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Volume 392, Issue 4 (Apr 2011)


Clustered regularly interspaced short palindromic repeats (CRISPRs): the hallmark of an ingenious antiviral defense mechanism in prokaryotes

Sinan Al-Attar
  • Laboratory of Microbiology, Wageningen University, Dreijenplein 10, NL-6703 HB Wageningen, The Netherlands
/ Edze R. Westra
  • Laboratory of Microbiology, Wageningen University, Dreijenplein 10, NL-6703 HB Wageningen, The Netherlands
/ John van der Oost
  • Laboratory of Microbiology, Wageningen University, Dreijenplein 10, NL-6703 HB Wageningen, The Netherlands
/ Stan J.J. Brouns
  • Laboratory of Microbiology, Wageningen University, Dreijenplein 10, NL-6703 HB Wageningen, The Netherlands
  • Email:
Published Online: 2011-07-25 | DOI: https://doi.org/10.1515/bc.2011.042


Many prokaryotes contain the recently discovered defense system against mobile genetic elements. This defense system contains a unique type of repetitive DNA stretches, termed Clustered Regularly Interspaced Short Palindromic Repeats (CRISPRs). CRISPRs consist of identical repeated DNA sequences (repeats), interspaced by highly variable sequences referred to as spacers. The spacers originate from either phages or plasmids and comprise the prokaryotes' ‘immunological memory’. CRISPR-associated (cas) genes encode conserved proteins that together with CRISPRs make-up the CRISPR/Cas system, responsible for defending the prokaryotic cell against invaders. CRISPR-mediated resistance has been proposed to involve three stages: (i) CRISPR-Adaptation, the invader DNA is encountered by the CRISPR/Cas machinery and an invader-derived short DNA fragment is incorporated in the CRISPR array. (ii) CRISPR-Expression, the CRISPR array is transcribed and the transcript is processed by Cas proteins. (iii) CRISPR-Interference, the invaders' nucleic acid is recognized by complementarity to the crRNA and neutralized. An application of the CRISPR/Cas system is the immunization of industry-relevant prokaryotes (or eukaryotes) against mobile-genetic invasion. In addition, the high variability of the CRISPR spacer content can be exploited for phylogenetic and evolutionary studies. Despite impressive progress during the last couple of years, the elucidation of several fundamental details will be a major challenge in future research.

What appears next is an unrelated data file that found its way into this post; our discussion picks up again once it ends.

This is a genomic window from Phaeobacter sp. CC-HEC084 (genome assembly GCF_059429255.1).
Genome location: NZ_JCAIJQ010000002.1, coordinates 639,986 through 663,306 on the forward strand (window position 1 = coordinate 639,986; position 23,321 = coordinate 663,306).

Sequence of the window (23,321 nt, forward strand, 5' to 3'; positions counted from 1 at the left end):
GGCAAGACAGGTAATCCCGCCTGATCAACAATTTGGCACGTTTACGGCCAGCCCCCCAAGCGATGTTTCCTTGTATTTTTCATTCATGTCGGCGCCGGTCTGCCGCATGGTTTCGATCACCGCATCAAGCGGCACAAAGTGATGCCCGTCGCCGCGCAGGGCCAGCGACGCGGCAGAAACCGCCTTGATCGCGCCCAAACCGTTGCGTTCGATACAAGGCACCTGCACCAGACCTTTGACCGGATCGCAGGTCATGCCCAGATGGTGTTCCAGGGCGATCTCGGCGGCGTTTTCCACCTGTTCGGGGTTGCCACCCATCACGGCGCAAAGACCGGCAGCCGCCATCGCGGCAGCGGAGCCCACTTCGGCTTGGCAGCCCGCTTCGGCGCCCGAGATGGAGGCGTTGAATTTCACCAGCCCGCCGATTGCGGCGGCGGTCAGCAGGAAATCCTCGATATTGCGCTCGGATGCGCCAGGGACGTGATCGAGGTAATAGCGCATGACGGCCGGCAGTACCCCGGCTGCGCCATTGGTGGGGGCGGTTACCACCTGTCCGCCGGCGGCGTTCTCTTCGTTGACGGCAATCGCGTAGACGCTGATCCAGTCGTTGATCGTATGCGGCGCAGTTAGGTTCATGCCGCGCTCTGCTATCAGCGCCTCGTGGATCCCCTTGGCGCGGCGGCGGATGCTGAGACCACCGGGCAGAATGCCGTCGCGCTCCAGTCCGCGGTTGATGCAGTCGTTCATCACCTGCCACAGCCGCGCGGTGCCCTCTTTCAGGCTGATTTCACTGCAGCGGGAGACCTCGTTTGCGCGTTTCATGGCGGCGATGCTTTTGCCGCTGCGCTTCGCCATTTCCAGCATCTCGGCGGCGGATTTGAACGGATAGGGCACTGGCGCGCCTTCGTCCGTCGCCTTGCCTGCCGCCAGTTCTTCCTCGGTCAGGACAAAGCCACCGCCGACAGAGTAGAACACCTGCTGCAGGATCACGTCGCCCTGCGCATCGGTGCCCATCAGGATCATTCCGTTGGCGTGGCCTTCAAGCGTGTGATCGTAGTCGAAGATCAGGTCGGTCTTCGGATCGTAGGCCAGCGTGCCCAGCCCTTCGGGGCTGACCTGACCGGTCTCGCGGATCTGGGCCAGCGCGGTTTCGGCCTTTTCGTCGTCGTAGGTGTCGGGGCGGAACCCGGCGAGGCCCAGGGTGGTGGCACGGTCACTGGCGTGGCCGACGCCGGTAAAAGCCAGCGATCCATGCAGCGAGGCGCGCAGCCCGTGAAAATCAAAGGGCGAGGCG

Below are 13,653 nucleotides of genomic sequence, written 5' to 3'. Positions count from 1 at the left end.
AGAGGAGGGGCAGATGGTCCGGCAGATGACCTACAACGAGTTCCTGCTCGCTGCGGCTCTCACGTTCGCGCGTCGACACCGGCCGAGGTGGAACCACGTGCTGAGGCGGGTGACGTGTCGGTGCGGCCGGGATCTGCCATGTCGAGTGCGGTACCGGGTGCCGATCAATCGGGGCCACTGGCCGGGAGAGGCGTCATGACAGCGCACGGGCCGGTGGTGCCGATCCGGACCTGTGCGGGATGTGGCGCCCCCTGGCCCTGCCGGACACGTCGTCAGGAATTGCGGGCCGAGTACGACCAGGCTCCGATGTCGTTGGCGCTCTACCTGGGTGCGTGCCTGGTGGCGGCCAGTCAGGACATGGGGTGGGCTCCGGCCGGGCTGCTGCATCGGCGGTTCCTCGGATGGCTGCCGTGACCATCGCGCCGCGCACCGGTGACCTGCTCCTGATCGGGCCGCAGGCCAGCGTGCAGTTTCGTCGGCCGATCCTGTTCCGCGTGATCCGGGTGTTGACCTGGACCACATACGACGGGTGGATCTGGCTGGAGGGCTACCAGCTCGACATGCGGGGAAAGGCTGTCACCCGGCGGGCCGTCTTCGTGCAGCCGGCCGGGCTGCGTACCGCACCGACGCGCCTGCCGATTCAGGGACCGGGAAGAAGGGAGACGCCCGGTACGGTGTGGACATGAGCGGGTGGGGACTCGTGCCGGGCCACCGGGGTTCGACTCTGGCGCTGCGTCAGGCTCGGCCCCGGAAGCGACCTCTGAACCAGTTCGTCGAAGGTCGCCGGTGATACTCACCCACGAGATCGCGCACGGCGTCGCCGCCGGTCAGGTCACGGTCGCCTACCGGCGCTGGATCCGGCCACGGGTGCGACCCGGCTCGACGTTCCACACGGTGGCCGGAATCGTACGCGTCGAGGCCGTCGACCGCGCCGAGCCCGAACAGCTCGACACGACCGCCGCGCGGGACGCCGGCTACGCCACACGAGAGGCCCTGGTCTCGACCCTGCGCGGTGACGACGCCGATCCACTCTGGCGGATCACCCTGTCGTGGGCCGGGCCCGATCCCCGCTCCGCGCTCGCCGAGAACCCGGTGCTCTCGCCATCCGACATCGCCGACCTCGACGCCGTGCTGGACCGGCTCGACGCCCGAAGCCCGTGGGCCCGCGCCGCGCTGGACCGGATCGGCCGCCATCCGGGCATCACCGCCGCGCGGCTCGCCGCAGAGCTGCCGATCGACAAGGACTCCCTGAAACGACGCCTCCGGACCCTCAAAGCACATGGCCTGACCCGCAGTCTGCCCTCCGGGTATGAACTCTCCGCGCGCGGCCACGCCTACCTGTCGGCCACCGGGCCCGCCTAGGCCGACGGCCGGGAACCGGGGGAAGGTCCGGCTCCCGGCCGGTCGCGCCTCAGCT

Keywords: anti-phage; Cas proteins; small RNAs; spacers

About the article

Corresponding author

Received: 2010-10-27

Accepted: 2010-12-27

Published Online: 2011-07-25

Published in Print: 2011-04-01

Citation Information: Biological Chemistry, ISSN (Online) 1437-4315, ISSN (Print) 1431-6730, DOI: https://doi.org/10.1515/bc.2011.042. Export Citation

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